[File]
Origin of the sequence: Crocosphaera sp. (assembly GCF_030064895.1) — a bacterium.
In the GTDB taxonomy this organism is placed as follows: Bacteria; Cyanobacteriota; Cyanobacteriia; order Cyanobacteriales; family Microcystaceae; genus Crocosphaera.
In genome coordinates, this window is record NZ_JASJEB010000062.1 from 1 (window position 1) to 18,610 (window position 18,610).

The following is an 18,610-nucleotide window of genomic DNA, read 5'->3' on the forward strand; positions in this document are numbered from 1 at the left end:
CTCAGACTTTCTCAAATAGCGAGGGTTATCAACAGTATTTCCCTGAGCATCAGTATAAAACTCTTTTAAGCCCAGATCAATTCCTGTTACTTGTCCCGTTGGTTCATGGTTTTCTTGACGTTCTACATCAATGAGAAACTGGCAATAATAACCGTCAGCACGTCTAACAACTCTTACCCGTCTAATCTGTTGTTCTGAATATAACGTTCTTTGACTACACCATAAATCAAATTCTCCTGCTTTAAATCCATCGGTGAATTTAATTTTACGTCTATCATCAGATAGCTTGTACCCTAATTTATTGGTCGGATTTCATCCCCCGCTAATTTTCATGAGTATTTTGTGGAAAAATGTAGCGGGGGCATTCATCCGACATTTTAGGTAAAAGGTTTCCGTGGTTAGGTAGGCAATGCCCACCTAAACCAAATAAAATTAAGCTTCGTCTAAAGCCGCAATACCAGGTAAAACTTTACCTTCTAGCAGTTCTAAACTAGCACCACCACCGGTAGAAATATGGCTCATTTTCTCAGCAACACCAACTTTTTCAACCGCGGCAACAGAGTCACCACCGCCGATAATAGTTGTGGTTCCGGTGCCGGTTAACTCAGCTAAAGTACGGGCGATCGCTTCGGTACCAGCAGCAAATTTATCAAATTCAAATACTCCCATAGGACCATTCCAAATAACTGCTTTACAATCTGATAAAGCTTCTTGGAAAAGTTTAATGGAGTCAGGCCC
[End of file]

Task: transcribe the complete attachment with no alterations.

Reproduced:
Origin of the sequence: Crocosphaera sp. (assembly GCF_030064895.1) — a bacterium.
In the GTDB taxonomy this organism is placed as follows: Bacteria; Cyanobacteriota; Cyanobacteriia; order Cyanobacteriales; family Microcystaceae; genus Crocosphaera.
In genome coordinates, this window is record NZ_JASJEB010000062.1 from 1 (window position 1) to 18,610 (window position 18,610).

The following is an 18,610-nucleotide window of genomic DNA, read 5'->3' on the forward strand; positions in this document are numbered from 1 at the left end:
CTCAGACTTTCTCAAATAGCGAGGGTTATCAACAGTATTTCCCTGAGCATCAGTATAAAACTCTTTTAAGCCCAGATCAATTCCTGTTACTTGTCCCGTTGGTTCATGGTTTTCTTGACGTTCTACATCAATGAGAAACTGGCAATAATAACCGTCAGCACGTCTAACAACTCTTACCCGTCTAATCTGTTGTTCTGAATATAACGTTCTTTGACTACACCATAAATCAAATTCTCCTGCTTTAAATCCATCGGTGAATTTAATTTTACGTCTATCATCAGATAGCTTGTACCCTAATTTATTGGTCGGATTTCATCCCCCGCTAATTTTCATGAGTATTTTGTGGAAAAATGTAGCGGGGGCATTCATCCGACATTTTAGGTAAAAGGTTTCCGTGGTTAGGTAGGCAATGCCCACCTAAACCAAATAAAATTAAGCTTCGTCTAAAGCCGCAATACCAGGTAAAACTTTACCTTCTAGCAGTTCTAAACTAGCACCACCACCGGTAGAAATATGGCTCATTTTCTCAGCAACACCAACTTTTTCAACCGCGGCAACAGAGTCACCACCGCCGATAATAGTTGTGGTTCCGGTGCCGGTTAACTCAGCTAAAGTACGGGCGATCGCTTCGGTACCAGCAGCAAATTTATCAAATTCAAATACTCCCATAGGACCATTCCAAATAACTGCTTTACAATCTGATAAAGCTTCTTGGAAAAGTTTAATGGAGTCAGGCCC